Palestinians pray outside Al Haram Al Sharif/Tmeple Mount in protests against newly installed metal detectors. Old City of Jerusalem, 16 July 2017. ©  Photo by Mahmoud Illean.

Overview: July 2017

Published as part of

In his briefing to the UN Security Council on 25 July, the Special Coordinator for the Middle East Peace Process, Nikolay Mladenov, described the situation in the Gaza Strip as follows: “Two million people have been taken hostage in the political standoff between Fatah and Hamas. The humanitarian impact of the punishing measures taken against Gaza is appalling. In some parts of Gaza people have experienced electricity cuts of 36 hours. No electricity means no drinking water. Hospitals are struggling to survive. An environmental crisis is in the making.” The exacerbation of internal Palestinian divisions in recent months comes in the context of already fragile living conditions stemming from the longstanding Israeli blockade and recurrent hostilities.

This Humanitarian Bulletin highlights a recent appeal launched by humanitarian agencies in the occupied Palestinian territory (oPt) to fund a US$25 million package of urgent lifesaving interventions in the health, water and sanitation, and food security sectors to stabilize the situation in the Gaza Strip. Most of the proposed interventions were already part of the Humanitarian Response Plan (HRP), launched in December 2016, but could not be implemented due to lack of funding. Despite the gravity of the situation, only 24 per cent of the funds requested have been raised so far. A case featured in this Bulletin illustrates the tragic results of delays by the West Bank-based Ministry of Health in processing requests for the referral of patients for treatment outside Gaza. Hospitals in Gaza are already struggling to function due to the impact of power shortages.

There was a worrying rise in violence and tension in the West Bank during July. On 14 July, three Palestinian citizens of Israel shot and killed two Israeli policemen at the entrance to the Haram Ash Sharif/Temple Mount compound in East Jerusalem, and were subsequently killed in an exchange of fire. Citing the need to prevent similar incidents, the Israeli authorities installed metal detectors at the compound’s gates. This measure was rejected by the Muslim Waqf and Jordan, triggering protests and clashes between Palestinians and Israeli forces in which five Palestinians were killed and more than 1,000 injured. In connection to these events, on 19 July, a Palestinian youth stabbed to death three Israelis inside their home in the settlement of Halamish (Ramallah). Another four Palestinians were killed during July over the course of search and arrest operations or for alleged attacks. Tensions declined towards the end of the month following an Israeli decision to remove the metal detectors.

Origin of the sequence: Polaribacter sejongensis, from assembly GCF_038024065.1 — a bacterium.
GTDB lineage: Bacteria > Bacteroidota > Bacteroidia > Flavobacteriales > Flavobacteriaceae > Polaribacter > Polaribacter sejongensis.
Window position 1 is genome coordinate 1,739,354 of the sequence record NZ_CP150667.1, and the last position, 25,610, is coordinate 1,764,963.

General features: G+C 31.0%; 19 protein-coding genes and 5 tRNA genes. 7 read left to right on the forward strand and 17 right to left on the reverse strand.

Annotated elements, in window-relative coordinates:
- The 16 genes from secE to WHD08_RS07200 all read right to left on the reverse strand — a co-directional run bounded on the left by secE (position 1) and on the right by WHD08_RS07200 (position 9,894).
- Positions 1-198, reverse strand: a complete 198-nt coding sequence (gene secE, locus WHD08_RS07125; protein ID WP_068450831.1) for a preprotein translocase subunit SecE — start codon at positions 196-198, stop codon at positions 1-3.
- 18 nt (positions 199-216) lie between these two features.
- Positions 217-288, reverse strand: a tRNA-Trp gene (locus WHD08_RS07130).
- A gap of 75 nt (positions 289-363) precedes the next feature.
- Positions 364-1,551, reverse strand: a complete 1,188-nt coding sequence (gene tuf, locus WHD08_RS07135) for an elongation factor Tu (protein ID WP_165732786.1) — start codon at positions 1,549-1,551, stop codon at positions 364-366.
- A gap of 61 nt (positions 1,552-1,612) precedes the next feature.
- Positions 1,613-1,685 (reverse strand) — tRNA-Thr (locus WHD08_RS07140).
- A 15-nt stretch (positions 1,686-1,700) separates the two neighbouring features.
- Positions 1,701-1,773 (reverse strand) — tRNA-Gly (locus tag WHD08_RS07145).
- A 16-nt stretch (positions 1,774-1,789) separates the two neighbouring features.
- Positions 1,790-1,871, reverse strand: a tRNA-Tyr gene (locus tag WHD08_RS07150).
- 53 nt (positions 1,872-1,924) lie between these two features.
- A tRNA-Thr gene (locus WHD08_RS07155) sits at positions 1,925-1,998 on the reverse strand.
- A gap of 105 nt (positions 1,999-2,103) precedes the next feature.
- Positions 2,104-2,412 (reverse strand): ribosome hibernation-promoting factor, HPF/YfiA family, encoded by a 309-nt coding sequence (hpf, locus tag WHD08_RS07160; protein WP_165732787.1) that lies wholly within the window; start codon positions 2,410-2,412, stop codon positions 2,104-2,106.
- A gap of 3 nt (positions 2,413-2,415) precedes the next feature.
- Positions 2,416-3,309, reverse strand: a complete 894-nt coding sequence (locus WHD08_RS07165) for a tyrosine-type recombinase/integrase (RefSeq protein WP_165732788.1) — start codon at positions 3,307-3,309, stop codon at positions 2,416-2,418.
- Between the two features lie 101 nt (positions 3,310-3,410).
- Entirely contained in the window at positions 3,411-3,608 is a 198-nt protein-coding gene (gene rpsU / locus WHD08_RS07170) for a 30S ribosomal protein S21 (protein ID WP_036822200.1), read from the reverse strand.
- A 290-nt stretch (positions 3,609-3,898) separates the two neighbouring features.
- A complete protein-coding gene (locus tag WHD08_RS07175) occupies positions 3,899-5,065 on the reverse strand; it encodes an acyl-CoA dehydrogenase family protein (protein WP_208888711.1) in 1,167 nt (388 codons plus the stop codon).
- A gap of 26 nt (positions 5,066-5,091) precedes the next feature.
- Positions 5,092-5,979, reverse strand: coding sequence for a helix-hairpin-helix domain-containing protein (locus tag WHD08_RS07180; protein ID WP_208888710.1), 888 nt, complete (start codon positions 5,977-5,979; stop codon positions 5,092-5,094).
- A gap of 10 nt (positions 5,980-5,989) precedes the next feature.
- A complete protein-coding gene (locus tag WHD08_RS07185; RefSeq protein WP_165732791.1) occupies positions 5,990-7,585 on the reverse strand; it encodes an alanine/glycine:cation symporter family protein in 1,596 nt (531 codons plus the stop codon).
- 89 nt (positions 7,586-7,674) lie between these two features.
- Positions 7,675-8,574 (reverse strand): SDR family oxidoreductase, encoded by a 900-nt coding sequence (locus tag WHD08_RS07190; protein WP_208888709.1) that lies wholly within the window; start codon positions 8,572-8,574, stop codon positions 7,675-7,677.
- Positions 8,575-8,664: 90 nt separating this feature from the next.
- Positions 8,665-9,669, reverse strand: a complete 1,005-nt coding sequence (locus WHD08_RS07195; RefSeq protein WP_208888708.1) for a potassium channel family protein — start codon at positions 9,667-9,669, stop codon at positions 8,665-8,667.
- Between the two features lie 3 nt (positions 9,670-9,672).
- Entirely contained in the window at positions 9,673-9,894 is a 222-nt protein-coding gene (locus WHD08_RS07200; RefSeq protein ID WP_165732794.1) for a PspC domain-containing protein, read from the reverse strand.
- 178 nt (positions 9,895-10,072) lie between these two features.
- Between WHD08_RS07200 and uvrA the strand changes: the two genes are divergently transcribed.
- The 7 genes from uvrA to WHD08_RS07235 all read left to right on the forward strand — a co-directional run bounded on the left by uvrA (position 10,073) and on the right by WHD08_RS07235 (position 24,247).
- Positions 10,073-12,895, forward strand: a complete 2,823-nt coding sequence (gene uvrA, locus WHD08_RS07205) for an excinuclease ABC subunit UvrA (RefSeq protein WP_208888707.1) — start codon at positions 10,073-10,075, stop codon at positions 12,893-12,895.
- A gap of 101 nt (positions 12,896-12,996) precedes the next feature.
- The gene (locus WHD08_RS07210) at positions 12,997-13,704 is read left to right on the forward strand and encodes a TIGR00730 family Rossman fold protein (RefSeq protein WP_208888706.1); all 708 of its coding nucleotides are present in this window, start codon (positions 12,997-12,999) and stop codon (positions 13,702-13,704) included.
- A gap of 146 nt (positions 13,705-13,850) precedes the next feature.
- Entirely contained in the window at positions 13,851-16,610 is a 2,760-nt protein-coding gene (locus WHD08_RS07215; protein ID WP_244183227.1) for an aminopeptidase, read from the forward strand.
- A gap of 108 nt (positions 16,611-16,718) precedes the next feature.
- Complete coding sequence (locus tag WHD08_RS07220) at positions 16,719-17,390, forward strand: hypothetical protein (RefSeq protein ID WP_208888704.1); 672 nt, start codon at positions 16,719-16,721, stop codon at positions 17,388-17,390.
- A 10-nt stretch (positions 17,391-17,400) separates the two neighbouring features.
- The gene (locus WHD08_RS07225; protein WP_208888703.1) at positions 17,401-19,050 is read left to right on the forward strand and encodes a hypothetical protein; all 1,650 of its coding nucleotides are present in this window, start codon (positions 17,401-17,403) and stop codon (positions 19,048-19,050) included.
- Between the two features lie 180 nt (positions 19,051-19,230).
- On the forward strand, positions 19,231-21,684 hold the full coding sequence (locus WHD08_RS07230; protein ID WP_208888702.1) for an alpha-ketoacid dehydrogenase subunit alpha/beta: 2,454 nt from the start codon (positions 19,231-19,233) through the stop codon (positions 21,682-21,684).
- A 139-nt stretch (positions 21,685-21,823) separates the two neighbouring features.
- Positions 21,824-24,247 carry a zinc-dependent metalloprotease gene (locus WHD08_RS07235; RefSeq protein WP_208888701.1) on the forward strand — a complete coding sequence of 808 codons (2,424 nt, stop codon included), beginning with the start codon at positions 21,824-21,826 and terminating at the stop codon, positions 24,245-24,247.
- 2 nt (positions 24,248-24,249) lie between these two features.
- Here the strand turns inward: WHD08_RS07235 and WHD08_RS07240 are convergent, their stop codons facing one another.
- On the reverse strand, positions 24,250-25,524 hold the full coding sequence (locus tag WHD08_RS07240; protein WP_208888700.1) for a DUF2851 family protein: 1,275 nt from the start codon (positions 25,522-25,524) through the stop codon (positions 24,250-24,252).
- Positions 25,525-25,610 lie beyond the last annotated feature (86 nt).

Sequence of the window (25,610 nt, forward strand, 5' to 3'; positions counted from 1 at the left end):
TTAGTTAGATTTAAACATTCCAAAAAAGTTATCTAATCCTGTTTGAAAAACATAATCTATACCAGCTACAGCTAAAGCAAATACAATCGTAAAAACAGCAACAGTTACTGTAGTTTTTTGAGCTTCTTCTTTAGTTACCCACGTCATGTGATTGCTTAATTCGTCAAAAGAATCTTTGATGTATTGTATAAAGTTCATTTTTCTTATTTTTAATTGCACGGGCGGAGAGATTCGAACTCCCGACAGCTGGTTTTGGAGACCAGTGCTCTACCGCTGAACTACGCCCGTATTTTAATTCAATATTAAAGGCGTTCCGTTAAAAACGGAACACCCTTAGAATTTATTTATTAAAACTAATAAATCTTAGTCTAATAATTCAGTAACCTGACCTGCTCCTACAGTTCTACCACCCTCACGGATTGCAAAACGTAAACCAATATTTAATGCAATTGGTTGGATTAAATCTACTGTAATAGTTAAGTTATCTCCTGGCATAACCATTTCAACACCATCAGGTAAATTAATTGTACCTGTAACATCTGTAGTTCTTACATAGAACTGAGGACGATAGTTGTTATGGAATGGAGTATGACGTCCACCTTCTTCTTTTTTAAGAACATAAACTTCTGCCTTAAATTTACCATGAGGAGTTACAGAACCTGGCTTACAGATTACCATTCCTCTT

Prior to these events, during the Muslim month of Ramadan (27 May-26 June), the Israeli authorities eased access restrictions into East Jerusalem from the rest of the West Bank for the traditional Friday prayers. As explained in this Bulletin, access arrangements were challenging for vulnerable groups, particularly at checkpoints. Nevertheless, the easing of restrictions allowed an increased number of West Bank Palestinians to reach East Jerusalem during this period, although residents of Gaza remained largely banned.

Tension and violence in the West Bank in recent years have been exacerbated by the establishment and expansion of settlements, and related policies and practices. In July, the Israeli authorities advanced plans for the construction of some 1,700 housing units in occupied East Jerusalem; these included plans for the establishment of four new settlement compounds in the Palestinian neighborhood of Sheikh Jarrah. Subject to legal proceedings, these plans may result in the eviction of five Palestinian families and the demolition of their homes.

This Humanitarian Bulletin addresses the rise in settler violence during the first half of 2017 following three consecutive years of decline, which can be attributed at least partially to preventive measures adopted by the Israeli authorities. For many years, settler violence and gaps in law enforcement have undermined the physical security and agricultural livelihoods of tens of thousands of Palestinians, generating the need for assistance and protection by humanitarian actors.

During July, Israel and the Palestinian Authority (PA) signed two important agreements to improve water and electricity supplies to parts of the oPt: one agreement provides for the establishment of the first Palestinian-owned electricity station in the West Bank (Jenin); the other covers increased quantities of water purchased by the PA from Israel for supply to the West Bank and Gaza Strip.

Closing his briefing to the Security Council, Special Coordinator Mladenov emphasized that “the events that we have witnessed over the past weeks in Jerusalem are a reminder of how easy it is to reach the precipice of a dangerous escalation”. In regard to the Gaza Strip he stressed that “whatever the political differences between the Palestinian factions, it is not the people of Gaza who should be paying the price”.